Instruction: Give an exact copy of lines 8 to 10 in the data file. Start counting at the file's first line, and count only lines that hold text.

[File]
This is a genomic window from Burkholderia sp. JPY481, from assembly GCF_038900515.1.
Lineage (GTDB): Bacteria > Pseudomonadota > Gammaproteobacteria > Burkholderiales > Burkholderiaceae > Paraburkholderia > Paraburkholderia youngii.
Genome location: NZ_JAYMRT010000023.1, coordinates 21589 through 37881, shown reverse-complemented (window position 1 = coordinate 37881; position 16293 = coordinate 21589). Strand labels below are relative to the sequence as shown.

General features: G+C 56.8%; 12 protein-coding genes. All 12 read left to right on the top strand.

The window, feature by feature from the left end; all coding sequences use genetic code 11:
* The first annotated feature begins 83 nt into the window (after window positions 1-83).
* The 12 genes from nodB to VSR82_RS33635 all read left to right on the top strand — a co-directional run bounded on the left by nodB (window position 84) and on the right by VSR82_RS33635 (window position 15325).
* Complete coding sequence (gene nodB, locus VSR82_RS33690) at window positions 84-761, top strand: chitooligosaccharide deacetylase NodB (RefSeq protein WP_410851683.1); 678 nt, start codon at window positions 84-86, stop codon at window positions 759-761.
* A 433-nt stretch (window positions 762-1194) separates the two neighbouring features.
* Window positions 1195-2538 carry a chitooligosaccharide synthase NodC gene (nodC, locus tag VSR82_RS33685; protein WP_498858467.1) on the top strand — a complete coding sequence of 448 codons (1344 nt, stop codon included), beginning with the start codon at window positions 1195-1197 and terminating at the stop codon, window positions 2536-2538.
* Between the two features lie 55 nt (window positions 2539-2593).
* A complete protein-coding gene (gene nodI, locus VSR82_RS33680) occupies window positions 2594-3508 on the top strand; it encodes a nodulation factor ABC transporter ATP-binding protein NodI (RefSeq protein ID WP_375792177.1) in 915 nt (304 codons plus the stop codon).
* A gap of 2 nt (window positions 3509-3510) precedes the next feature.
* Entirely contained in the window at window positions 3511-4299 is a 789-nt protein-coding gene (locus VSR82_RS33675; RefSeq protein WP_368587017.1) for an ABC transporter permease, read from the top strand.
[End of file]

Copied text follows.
* Complete coding sequence (gene nodB, locus VSR82_RS33690) at window positions 84-761, top strand: chitooligosaccharide deacetylase NodB (RefSeq protein WP_410851683.1); 678 nt, start codon at window positions 84-86, stop codon at window positions 759-761.
* A 433-nt stretch (window positions 762-1194) separates the two neighbouring features.
* Window positions 1195-2538 carry a chitooligosaccharide synthase NodC gene (nodC, locus tag VSR82_RS33685; protein WP_498858467.1) on the top strand — a complete coding sequence of 448 codons (1344 nt, stop codon included), beginning with the start codon at window positions 1195-1197 and terminating at the stop codon, window positions 2536-2538.